The length of residence of juvenile Fall Chinook salmon in Sixes River, Oregon Public Deposited

http://ir.library.oregonstate.edu/concern/graduate_thesis_or_dissertations/9z903242m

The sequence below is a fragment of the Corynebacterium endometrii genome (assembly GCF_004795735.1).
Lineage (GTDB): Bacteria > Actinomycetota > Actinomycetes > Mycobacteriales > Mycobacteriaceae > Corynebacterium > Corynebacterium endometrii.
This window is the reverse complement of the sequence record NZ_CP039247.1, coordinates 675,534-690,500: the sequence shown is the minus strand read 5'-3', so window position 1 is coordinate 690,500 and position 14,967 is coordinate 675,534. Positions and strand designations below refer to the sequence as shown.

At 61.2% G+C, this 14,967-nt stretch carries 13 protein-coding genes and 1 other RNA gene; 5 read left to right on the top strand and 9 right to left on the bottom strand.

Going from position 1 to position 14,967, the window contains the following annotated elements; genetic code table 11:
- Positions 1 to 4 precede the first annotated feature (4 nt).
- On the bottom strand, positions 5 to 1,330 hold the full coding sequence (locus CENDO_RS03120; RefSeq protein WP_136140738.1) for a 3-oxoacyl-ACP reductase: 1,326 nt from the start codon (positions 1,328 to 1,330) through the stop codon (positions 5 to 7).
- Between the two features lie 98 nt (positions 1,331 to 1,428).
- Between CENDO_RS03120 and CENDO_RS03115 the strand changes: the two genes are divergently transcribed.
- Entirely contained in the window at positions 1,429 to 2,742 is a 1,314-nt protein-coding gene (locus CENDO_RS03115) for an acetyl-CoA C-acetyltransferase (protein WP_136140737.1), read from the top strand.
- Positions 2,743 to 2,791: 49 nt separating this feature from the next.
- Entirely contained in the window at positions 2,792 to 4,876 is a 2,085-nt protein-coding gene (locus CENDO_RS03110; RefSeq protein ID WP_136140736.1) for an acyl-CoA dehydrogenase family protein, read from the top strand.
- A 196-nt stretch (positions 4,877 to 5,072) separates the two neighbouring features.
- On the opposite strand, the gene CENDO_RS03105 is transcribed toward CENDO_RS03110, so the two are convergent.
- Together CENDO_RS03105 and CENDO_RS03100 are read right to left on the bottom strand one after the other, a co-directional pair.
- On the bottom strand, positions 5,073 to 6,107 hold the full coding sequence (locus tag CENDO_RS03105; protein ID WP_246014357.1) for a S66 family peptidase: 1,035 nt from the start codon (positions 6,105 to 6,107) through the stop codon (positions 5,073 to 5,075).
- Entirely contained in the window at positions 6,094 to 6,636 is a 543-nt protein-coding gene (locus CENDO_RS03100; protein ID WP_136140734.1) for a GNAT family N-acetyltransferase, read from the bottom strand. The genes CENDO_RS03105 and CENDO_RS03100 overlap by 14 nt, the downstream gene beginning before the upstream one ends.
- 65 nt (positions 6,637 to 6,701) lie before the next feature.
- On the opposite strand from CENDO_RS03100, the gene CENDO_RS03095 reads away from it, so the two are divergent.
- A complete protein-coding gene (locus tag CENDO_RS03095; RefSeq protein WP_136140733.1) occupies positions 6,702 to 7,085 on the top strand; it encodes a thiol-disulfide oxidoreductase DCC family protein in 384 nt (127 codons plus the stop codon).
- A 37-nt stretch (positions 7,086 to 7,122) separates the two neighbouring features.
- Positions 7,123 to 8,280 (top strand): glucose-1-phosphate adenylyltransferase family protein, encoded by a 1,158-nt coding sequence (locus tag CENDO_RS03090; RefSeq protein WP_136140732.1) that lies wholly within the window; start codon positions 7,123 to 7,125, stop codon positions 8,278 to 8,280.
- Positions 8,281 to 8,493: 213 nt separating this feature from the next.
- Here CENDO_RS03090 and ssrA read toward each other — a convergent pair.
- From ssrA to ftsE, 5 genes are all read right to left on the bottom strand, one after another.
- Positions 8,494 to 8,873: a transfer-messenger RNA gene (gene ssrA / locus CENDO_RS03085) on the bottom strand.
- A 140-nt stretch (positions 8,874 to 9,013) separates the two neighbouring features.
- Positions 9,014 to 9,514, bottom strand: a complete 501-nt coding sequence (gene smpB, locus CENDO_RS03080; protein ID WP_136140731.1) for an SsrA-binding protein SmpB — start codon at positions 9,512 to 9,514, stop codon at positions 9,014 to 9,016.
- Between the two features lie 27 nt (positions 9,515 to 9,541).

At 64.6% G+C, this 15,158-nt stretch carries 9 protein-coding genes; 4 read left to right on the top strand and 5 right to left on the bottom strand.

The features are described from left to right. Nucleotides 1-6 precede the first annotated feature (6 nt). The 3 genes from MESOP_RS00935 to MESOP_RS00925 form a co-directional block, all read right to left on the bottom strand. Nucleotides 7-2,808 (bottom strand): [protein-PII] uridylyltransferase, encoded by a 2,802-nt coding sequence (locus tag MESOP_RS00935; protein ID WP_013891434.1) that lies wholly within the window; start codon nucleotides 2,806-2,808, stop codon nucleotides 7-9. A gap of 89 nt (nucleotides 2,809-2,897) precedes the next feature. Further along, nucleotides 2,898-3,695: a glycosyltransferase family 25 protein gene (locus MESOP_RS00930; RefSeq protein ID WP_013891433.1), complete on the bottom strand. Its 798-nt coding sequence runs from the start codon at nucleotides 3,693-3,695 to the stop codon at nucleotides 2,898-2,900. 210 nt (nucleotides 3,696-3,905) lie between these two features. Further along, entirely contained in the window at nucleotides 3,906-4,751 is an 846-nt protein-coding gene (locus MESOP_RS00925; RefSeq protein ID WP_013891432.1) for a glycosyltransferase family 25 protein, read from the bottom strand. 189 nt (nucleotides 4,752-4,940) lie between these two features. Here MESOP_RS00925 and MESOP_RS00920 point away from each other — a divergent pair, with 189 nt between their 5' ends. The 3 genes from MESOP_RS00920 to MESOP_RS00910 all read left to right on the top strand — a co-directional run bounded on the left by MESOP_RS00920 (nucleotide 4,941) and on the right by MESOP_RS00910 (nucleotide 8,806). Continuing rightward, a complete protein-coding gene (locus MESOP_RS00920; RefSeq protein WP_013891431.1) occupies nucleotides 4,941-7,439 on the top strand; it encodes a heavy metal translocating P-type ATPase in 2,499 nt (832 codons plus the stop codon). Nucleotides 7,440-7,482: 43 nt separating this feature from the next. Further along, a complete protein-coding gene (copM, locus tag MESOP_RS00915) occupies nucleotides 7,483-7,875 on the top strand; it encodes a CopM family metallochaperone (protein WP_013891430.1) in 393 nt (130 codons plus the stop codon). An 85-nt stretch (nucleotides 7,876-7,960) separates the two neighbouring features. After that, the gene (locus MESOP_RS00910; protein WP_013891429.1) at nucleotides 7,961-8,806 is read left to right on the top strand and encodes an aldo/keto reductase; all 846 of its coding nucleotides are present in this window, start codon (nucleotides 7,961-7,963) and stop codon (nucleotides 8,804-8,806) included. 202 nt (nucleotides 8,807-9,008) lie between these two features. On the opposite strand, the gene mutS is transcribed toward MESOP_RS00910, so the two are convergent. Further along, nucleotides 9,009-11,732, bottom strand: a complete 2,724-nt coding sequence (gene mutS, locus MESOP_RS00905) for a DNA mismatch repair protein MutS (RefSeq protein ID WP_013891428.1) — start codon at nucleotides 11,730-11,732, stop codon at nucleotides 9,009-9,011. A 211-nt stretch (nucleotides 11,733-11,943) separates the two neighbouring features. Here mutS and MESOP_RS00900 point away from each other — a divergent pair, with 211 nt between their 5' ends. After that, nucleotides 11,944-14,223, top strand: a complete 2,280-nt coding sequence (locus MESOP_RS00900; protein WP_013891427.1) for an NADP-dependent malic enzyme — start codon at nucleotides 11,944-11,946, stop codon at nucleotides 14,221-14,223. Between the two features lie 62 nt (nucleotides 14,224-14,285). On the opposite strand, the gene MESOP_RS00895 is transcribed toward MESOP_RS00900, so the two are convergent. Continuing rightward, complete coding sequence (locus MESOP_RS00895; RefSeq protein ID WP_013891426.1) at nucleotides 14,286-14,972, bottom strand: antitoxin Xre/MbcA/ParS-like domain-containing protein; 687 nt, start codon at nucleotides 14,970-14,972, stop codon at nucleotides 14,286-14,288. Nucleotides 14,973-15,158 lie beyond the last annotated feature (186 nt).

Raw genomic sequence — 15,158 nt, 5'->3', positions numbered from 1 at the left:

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  • This study was designed to provide life history information about juvenile fall Chinook salmon, Oncorhynchus tshawytscha (Walbaum), in a small coastal river by 1) documenting the length of residence of the juveniles throughout the river, 2) exploring several factors possibly influencing their length of residence, and 3) assessing the relative importance of freshwater and estuarine rearing areas for producing returning spawners. The juveniles were followed from their emergence in the spawning streams to their entry into the ocean. Most information on the length of residence of the juveniles was obtained by seining and trapping at various times and locations in the river. Spawning was distributed throughout the tributary streams, but most egg deposition occurred in Dry Creek. Most fish spawned from November to January. Fry emerged from the gravel from March to May. Newly emerged fry moved downstream from the spawning areas in large numbers at night. Based on experimental studies of juvenile behavior, this movement apparently resulted from emergence at night and lack of visual orientation of the fry during darkness. Downstream movement was reduced during increased light levels (daylight or moonlight). This initial movement of fry is thought to assure rapid dispersal of juveniles throughout the river without extensive energy costs of dispersal by a social mechanism. Many juveniles remained in fresh water until early summer. Most then entered the estuary, possibly because of the influence of high temperature in the main river. A small number of fish continued to reside in the cool spawning tributaries. Detailed studies in 1969 showed that juveniles began entering the estuary in spring, but large increases in the population did not occur until June. During the period of increasing abundance, many juveniles were also captured in the ocean surf. The population level in the estuary peaked at about 145,000 fish during July and August and then declined to a low level in autumn. The rate of growth of the juveniles was reduced for three months during the period of high population abundance. Population density is hypothesized as a major cause of the depressed rate of growth of the juveniles. After the population declined in late summer, growth of juveniles again improved. Following the autumn freshets, most fall Chinook salmon remaining in the estuary and those in the cool spawning streams entered the ocean. A few fish from the tributary populations remained in fresh water through the winter and migrated to the ocean as yearlings the following spring. Based on variation in the length of residence of the juveniles in fresh water and the estuary, five types of life histories were defined. Scale patterns from these types were distinguished and returning spawners from the 1965 brood sorted into the various types. The type-3 fish, those remaining in fresh water until early summer and then remaining for a period of improved growth in the estuary, represented about 90 percent of the returning spawners. Based on the return of these type-3 fish, freshwater and estuarine rearing were concluded to be about equally important to fall Chinook salmon in Sixes River.
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